Half a century ago, Belgian Zoologist Bernard Heuvelmans first codified cryptozoology in his book On the Track of Unknown Animals.

The Centre for Fortean Zoology (CFZ) are still on the track, and have been since 1992. But as if chasing unknown animals wasn't enough, we are involved in education, conservation, and good old-fashioned natural history! We already have three journals, the largest cryptozoological publishing house in the world, CFZtv, and the largest cryptozoological conference in the English-speaking world, but in January 2009 someone suggested that we started a daily online magazine! The CFZ bloggo is a collaborative effort by a coalition of members, friends, and supporters of the CFZ, and covers all the subjects with which we deal, with a smattering of music, high strangeness and surreal humour to make up the mix.

It is edited by CFZ Director Jon Downes, and subbed by the lovely Lizzy Bitakara'mire (formerly Clancy), scourge of improper syntax. The daily newsblog is edited by Corinna Downes, head administratrix of the CFZ, and the indexing is done by Lee Canty and Kathy Imbriani. There is regular news from the CFZ Mystery Cat study group, and regular fortean bird news from 'The Watcher of the Skies'. Regular bloggers include Dr Karl Shuker, Dale Drinnon, Richard Muirhead and Richard Freeman.The CFZ bloggo is updated daily, and there's nothing quite like it anywhere else. Come and join us...

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Monday, January 11, 2010

MORE SNOW PRINTS - now it is Gavin's turn

GAVIN LLOYD WILSON: Since you started this game, can I join in too?

What makes tracks like these? (See attached photos). The tracks comprise of a group of three indentations - each indentation being approx 1 1/2" long and each group of three approx 15 - 18" apart.

These photos were taken in the graveyard behind the chapel in Glandwr, Pembrokeshire on the morning of the 2nd January 2010.

It's probably something very ordinary, but I can't imagine what.


The one thing that I want to know is what was Gavin doing poking about in a graveyard in the middle of the winter? It sounds a bit goth-y to me. Surely one `Gothic Cryptozoologist` on the team is enough?


Dr Dan Holdsworth said...

That's nothing more exciting than a rabbit running; the two parallel prints are the forefeet, and the one single one is the back feet almost but not quite superimposed.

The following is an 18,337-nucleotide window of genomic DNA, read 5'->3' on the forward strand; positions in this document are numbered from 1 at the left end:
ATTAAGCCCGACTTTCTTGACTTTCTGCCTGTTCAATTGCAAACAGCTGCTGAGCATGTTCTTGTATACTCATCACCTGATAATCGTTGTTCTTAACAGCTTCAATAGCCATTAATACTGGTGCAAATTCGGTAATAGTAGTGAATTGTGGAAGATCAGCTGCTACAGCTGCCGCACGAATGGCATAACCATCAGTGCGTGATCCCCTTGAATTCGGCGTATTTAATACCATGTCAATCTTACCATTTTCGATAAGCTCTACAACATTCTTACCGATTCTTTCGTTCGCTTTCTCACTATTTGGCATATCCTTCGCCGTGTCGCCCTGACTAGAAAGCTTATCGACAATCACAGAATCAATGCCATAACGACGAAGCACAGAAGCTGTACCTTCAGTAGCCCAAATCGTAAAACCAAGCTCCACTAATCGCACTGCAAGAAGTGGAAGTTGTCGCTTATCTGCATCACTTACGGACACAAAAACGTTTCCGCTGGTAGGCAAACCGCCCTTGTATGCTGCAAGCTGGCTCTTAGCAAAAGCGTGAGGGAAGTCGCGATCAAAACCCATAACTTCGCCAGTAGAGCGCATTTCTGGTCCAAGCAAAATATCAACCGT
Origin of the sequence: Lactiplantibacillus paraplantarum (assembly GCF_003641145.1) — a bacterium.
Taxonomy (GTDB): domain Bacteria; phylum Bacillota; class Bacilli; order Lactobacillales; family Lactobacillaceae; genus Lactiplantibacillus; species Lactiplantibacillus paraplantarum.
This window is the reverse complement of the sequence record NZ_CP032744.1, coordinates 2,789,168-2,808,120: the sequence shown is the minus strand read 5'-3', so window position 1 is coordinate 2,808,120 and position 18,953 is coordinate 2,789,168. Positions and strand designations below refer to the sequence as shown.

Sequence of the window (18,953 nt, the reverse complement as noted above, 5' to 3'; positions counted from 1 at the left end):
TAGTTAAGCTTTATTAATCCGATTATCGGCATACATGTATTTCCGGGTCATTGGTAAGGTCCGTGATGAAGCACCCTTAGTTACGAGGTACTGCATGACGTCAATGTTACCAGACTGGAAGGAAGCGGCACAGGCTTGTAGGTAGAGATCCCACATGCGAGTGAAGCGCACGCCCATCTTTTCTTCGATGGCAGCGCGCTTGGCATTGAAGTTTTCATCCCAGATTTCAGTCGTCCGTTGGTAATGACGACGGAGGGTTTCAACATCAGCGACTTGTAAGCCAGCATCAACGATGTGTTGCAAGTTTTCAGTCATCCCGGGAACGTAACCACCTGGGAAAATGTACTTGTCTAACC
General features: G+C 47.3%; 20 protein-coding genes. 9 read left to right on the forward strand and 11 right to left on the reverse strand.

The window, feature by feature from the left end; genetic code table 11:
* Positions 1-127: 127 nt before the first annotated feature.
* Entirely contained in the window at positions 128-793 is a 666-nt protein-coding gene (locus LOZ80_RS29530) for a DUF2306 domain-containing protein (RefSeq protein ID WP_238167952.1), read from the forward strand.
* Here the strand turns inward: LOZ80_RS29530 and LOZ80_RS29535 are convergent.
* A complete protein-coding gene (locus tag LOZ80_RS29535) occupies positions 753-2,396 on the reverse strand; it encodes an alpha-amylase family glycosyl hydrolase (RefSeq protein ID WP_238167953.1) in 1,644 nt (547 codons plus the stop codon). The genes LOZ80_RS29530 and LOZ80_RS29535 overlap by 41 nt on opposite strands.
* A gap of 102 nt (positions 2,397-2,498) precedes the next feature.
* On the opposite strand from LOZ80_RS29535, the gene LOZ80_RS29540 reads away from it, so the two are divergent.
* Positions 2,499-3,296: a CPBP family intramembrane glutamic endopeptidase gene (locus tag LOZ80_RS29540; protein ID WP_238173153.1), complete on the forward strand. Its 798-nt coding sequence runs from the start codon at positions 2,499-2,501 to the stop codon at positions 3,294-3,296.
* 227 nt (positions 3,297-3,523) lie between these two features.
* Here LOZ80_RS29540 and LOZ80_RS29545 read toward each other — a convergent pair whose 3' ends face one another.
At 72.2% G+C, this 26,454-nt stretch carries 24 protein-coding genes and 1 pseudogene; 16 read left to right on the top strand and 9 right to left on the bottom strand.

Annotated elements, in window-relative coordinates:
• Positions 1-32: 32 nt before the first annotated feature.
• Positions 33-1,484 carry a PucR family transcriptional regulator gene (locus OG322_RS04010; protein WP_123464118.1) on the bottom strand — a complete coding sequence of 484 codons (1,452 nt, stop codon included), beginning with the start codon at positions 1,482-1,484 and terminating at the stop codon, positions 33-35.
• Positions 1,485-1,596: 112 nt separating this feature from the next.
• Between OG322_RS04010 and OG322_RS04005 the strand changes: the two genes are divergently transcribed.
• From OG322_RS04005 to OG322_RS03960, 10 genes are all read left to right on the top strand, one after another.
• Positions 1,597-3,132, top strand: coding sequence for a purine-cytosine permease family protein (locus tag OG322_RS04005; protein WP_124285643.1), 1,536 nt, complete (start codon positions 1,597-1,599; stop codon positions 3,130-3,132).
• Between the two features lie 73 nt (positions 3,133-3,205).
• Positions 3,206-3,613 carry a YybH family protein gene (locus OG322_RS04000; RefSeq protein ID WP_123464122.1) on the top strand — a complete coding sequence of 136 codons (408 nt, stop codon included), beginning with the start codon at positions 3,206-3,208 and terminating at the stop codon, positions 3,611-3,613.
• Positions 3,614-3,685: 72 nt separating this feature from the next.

Lanette said...

I am going with a 3 legged bunny (missing a front leg).

Retrieverman said...

I think these are rabbit tracks.

When rabbits run, they put their hind legs forward. Their forelegs usually fall in the same position.

It's easy to tell the direction in which the rabbit has run, because the side that of the print cluster that has the two big prints is where the hind feet hit the snow. Because they move their hind legs forward first when moving, the side of the cluster with the big prints tells us where the rabbit went.

Now gray squirrels do make a similar track, and if you had fox squirrels in the UK, that might be a possibility. http://farm4.static.flickr.com/3420/3213343119_efa1645312_o.jpg (and with squirrels the same rules apply for determining which direction the animal went.)

But the size says that these are rabbits.

European rabbit track: http://files.myopera.com/SittingFox/blog/Snow%20track%20rabbit.jpg

Retrieverman said...

How rabbits run:


Neil A said...

Clearly rabbit prints. It's amazing how many witnesses take photo's of rabbit prints as mistaken identity for 'big cat' tracks. In thawing snow a rabbit print can look like one big print minus a two or two!

G L Wilson said...

I thought it might be a squirrel but all the photos I could find of squirrel tracks show four distinct impressions in each grouping, rather than three.

I have seen rabbits in the chapel grounds on other occasions, so this is plausible.

There were also dog prints nearby, so perhaps the dog was chasing the rabbit.